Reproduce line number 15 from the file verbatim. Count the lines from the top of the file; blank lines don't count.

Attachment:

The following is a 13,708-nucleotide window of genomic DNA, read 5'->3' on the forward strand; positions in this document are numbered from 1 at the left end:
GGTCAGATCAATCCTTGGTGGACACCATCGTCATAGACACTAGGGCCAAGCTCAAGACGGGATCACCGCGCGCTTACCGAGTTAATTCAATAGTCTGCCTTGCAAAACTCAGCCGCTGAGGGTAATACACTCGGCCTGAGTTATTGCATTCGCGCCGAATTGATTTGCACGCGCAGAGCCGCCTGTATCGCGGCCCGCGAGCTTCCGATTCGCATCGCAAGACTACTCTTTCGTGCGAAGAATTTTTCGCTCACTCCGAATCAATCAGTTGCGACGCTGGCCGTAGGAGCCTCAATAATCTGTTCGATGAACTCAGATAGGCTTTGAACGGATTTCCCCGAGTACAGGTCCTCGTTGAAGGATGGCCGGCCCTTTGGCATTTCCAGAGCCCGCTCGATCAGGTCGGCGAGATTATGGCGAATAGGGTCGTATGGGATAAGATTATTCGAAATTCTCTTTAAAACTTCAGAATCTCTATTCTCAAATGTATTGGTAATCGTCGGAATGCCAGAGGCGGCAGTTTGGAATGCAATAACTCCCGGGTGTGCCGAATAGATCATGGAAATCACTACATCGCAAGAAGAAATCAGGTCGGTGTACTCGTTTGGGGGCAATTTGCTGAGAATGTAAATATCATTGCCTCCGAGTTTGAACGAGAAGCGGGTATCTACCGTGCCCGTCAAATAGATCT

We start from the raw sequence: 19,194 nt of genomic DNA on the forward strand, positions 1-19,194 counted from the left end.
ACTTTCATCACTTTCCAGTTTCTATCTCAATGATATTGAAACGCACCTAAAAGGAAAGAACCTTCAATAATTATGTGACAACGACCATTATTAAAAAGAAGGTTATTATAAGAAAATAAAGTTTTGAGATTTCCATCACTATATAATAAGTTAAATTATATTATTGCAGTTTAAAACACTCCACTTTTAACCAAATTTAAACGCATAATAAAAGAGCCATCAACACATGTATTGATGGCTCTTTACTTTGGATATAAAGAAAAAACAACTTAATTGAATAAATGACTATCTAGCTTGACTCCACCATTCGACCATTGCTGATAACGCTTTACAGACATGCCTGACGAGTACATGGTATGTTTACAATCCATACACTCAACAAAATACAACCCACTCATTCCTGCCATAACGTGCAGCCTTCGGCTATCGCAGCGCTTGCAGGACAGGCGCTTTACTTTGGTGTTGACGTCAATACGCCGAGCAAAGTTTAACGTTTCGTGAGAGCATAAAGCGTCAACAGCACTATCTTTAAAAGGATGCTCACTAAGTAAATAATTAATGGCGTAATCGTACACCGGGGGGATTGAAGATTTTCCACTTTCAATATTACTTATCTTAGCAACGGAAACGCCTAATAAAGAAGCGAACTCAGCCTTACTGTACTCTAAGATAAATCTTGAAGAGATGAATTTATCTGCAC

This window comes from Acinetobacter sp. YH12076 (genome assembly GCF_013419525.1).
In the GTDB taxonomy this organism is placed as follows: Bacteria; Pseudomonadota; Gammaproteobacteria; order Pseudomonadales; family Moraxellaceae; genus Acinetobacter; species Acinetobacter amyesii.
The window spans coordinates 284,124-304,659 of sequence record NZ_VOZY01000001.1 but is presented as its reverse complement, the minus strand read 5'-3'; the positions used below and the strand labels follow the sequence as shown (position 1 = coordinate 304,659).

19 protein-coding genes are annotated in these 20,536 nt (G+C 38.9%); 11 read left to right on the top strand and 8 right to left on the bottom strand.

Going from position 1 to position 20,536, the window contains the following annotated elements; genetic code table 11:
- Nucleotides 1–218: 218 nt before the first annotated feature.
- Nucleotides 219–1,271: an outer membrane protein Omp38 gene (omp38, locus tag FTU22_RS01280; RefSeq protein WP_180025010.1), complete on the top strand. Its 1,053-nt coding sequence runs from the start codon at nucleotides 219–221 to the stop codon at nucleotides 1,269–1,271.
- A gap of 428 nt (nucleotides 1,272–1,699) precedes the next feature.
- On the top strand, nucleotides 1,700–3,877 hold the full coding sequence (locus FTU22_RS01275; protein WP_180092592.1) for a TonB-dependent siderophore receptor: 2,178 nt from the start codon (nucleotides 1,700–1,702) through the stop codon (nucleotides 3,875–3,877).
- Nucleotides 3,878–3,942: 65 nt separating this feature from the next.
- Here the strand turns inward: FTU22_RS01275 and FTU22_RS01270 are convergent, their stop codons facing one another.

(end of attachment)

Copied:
- Here the strand turns inward: FTU22_RS01275 and FTU22_RS01270 are convergent, their stop codons facing one another.